University of Georgia. (2006). SREL Research: Remediation & Restoration. Retrieved November 2, 2007 at http://www.uga.edu/srel/research-restoration.htm.

U.S. Department of Commerce. (2007). National Geodetic Survey. Retrieved November 1, 2007, at  http://www.ngs.noaa.gov/ .
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Human Resource Management - Personal Case Studies

Words: 1975 Length: 5 Pages Document Type: Essay Paper #: 41137409

Human esource Management - Personal Case Studies

Human esource Management

The universe of information on effective management is enormous. A manager who desires to improve his or her skills will have no difficulty finding ideas and even guidance in the literature. Some of the most evidence-based management data has been established by the Gallup Organization. Over a 25-year period of conducting research, the Gallup Organization has compiled data from observations in excess of 80,000 interviews that they conducted. The results have been published in a series of books including: Now, First Break All the ules, Now, Discover Your Strengths, 12 Elements of Great Management, Strengths Finder 2.0, Strengths-Based Leadership, How Full Is Your Bucket, Wellbeing -- The Five Essential Elements, and The Jobs War. I list the books here to demonstrate that there is a plethora of literature on good management, creating good workplaces, employee skill building, leadership, and job…… [Read More]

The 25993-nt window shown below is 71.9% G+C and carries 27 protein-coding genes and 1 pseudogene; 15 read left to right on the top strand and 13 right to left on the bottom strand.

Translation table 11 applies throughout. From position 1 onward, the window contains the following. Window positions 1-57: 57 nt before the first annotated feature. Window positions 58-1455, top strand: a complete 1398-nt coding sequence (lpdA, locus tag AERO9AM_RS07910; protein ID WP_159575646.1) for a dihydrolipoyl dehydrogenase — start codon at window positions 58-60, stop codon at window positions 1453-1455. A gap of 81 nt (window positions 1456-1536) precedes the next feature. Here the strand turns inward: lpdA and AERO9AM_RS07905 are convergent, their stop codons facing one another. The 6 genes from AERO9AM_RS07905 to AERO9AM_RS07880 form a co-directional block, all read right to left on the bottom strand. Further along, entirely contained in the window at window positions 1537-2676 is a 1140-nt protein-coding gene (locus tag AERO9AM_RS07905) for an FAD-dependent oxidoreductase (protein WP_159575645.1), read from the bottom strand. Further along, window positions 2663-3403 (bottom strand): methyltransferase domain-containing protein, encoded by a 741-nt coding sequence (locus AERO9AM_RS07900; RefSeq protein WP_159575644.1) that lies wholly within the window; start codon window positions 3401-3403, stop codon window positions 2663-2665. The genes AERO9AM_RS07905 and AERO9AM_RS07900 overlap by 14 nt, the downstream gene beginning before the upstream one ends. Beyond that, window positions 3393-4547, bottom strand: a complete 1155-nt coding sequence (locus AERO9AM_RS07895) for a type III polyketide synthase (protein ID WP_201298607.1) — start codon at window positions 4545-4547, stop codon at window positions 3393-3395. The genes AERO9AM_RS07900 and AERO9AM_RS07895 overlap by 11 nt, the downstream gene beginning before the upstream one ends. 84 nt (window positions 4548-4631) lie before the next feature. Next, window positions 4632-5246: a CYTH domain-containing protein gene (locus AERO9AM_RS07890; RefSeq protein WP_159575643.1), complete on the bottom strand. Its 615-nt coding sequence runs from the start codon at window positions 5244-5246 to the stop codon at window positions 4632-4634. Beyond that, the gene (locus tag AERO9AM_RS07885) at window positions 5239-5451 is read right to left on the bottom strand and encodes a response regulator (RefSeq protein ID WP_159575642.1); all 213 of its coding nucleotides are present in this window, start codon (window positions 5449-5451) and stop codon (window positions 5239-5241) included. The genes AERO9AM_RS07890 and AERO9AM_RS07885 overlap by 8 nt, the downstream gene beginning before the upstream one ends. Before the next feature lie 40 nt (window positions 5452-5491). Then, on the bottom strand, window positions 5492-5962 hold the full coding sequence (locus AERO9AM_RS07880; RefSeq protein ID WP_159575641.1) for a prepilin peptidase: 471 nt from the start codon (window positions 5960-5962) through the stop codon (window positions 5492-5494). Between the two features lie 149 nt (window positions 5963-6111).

References

Bolman, LG and Deal, TE (1997) Reframing Organizations. Artistry, choice and leadership (2nd ed.). San Francisco, CA: Jossey-Bass.

Buckingham, M and Coffman, C (1999) First, Break All the Rules. New York, NY: Simon and Schuster.

Buckingham, M and Clifton, DO (2001) Now, Discover Your Strengths. New York, NY: Simon and Schuster.

Example Items from Peer Evaluations and 360-Degree Performance
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Human Factor in Aviation

Words: 2295 Length: 8 Pages Document Type: Essay Paper #: 64063261

Moreover, the study compares the effect on human factors on different types of aircraft. The study also reveals the correlation between the anomalies and type of aircrafts.

Human factors cause of Aircraft Accidents

The results of the descriptive statistics reveal that situational awareness is the most contributing human factor to aircraft accidents with the Mean =112. Moreover, the Mean value of the communication breakdown is 80 which rank second as the human factors problem to aircraft incidents. Typically, communication breakdown occurs when the pilot or other aircraft crew is unable to communicate with terminals. Communication is very critical for effective operations of aircraft, a pilot will require to constantly making radio communication when on air to ensure the aircraft safety and the aircraft is on the right direction. Confusion as human factor ranks third with the Mean =70. The descriptive statistics table shows other important human factors that cause the…… [Read More]